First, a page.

The last week has left Labour observers asking whether Keir Starmer or Rachel Reeves is in charge. While the former continued to defend the party’s £28bn green investment plan, the latter refused to let the figure pass her lips.
In recognition of the fact this confusion could not continue, the pair held a joint briefing with journalists in parliament this afternoon to announce Labour’s revised Green Prosperity Plan.
As long anticipated, the party will no longer seek to raise investment to £28bn a year by the end of the next parliament – a decision that Ed Miliband fought but has accepted. The £28bn figure, Starmer said, had been “stood down”. He explained: “At the moment all you ever ask us about is the size of the cheque, we want to have an argument about the outcomes”.
Labour is now committed to only £4.7bn of investment a year (or £23.7bn across the next parliament) in addition to existing government investment of £10bn. The new total will be funded by raising £10.8bn through an expanded windfall tax and by borrowing £12.9bn (subject to the party’s fiscal rules). Since Labour is, however, still committed to its target of clean power by 2030, many will question whether the sums involved are at all adequate to meet this goal (party sources insist the target has always been largely dependent on private funding).
To fund the public investment that remains, Labour will increase the energy profits levy on oil and gas companies from 75 per cent to 78 per cent (the same rate as Norway), end loopholes and extend the end date of the the windfall tax from 2028 to 2030.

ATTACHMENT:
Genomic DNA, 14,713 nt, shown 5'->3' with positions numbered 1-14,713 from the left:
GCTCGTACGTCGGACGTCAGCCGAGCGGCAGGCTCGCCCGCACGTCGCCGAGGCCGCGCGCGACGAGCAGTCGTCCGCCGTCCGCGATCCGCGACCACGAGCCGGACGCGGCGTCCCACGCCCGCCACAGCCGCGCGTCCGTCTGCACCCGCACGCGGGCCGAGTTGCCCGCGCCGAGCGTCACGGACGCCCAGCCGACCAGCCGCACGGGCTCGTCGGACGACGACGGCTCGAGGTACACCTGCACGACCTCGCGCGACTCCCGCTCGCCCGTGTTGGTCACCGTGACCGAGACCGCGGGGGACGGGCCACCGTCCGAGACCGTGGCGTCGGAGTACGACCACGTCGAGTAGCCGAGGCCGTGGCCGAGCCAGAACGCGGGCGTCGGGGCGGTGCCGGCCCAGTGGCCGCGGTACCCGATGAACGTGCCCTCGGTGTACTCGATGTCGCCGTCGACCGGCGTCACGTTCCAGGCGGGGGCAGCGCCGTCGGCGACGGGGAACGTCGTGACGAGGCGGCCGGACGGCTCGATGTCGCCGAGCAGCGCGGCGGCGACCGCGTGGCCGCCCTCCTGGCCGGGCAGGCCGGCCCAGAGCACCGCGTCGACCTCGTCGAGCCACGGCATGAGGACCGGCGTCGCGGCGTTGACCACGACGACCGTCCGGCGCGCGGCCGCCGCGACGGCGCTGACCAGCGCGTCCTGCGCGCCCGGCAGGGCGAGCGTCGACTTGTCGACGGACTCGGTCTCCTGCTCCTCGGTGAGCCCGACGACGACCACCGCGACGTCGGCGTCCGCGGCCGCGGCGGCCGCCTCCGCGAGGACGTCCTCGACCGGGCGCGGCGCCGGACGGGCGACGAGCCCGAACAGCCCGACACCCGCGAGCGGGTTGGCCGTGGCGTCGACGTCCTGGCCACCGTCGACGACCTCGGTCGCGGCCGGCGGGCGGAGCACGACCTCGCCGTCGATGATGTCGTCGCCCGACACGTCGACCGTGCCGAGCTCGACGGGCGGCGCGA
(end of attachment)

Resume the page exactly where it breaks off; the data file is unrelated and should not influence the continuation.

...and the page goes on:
The funding will be split between Great British Energy, a new publicly-owned renewable energy company (£8.3bn); a National Wealth Fund (£7.3bn) to invest in industries such as electric vehicle production, ports and clean steel; a British Jobs Bonus (£500m per year) for clean energy companies hiring workers in industrial areas; and a Warm Homes Plan to insulate up to five million homes over the next parliament (£6.6bn).
In defence of the decision, Starmer and Reeves cited the spike in interest rates since the plan was originally announced in 2021 and reports that Jeremy Hunt intends to “max out” the government’s headroom by cutting taxes in the Budget. Pressed on why Labour would not seek to reverse future tax cuts, Reeves cited the cost-of-living crisis and the rise in overall tax levels to a postwar high.
Asked whether it was himself or Reeves in charge, Starmer replied: “We operate together, we are in lockstep, I’m obviously the leader of the party, these are our decisions. Rachel and I share our thinking and analysis on all things economic… We are very, very closely aligned, that’s why Rachel’s office is on the same corridor as mine and our teams are basically intermingled.”
Meanwhile, in a statement, Miliband said: “Labour will be fighting the election with a world-leading agenda on climate and energy with every single individual policy already announced now confirmed for the manifesto: Great British Energy, a National Wealth Fund, a Warm Homes Plan, a British Jobs Bonus, a Local Power Plan and no new oil and gas licences as well as our 2030 clean power mission.”
The slowest U-turn in history, as some have dubbed it, has provided Labour with a lesson in the perils of indecision. But the “Ming-vasers” in the shadow cabinet who feared that the £28bn figure was always an electoral liability will be content tonight. The “front-footers”, meanwhile, will challenge the party to do more to demonstrate how it stands for change.